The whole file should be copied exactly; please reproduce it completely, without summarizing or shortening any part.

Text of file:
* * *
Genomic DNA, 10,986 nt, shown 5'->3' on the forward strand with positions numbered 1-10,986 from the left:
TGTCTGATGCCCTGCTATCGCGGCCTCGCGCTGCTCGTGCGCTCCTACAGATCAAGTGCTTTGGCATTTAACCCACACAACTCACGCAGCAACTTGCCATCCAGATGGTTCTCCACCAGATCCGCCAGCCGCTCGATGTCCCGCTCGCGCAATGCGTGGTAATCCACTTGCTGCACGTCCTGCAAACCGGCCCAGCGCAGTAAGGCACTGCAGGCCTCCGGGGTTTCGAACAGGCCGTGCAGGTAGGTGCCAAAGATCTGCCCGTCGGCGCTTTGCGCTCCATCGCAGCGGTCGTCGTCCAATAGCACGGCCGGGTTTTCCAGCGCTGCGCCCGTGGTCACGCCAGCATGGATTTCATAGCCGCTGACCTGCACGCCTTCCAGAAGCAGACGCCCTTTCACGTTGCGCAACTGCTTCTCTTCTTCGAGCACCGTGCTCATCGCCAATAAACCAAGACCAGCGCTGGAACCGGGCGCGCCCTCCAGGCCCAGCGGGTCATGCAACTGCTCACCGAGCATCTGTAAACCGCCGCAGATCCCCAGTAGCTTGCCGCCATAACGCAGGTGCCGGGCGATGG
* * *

Genomic DNA, 10,986 nt, shown 5'->3' on the forward strand with positions numbered 1-10,986 from the left:
TGTCTGATGCCCTGCTATCGCGGCCTCGCGCTGCTCGTGCGCTCCTACAGATCAAGTGCTTTGGCATTTAACCCACACAACTCACGCAGCAACTTGCCATCCAGATGGTTCTCCACCAGATCCGCCAGCCGCTCGATGTCCCGCTCGCGCAATGCGTGGTAATCCACTTGCTGCACGTCCTGCAAACCGGCCCAGCGCAGTAAGGCACTGCAGGCCTCCGGGGTTTCGAACAGGCCGTGCAGGTAGGTGCCAAAGATCTGCCCGTCGGCGCTTTGCGCTCCATCGCAGCGGTCGTCGTCCAATAGCACGGCCGGGTTTTCCAGCGCTGCGCCCGTGGTCACGCCAGCATGGATTTCATAGCCGCTGACCTGCACGCCTTCCAGAAGCAGACGCCCTTTCACGTTGCGCAACTGCTTCTCTTCTTCGAGCACCGTGCTCATCGCCAATAAACCAAGACCAGCGCTGGAACCGGGCGCGCCCTCCAGGCCCAGCGGGTCATGCAACTGCTCACCGAGCATCTGTAAACCGCCGCAGATCCCCAGTAGCTTGCCGCCATAACGCAGGTGCCGGGCGATGG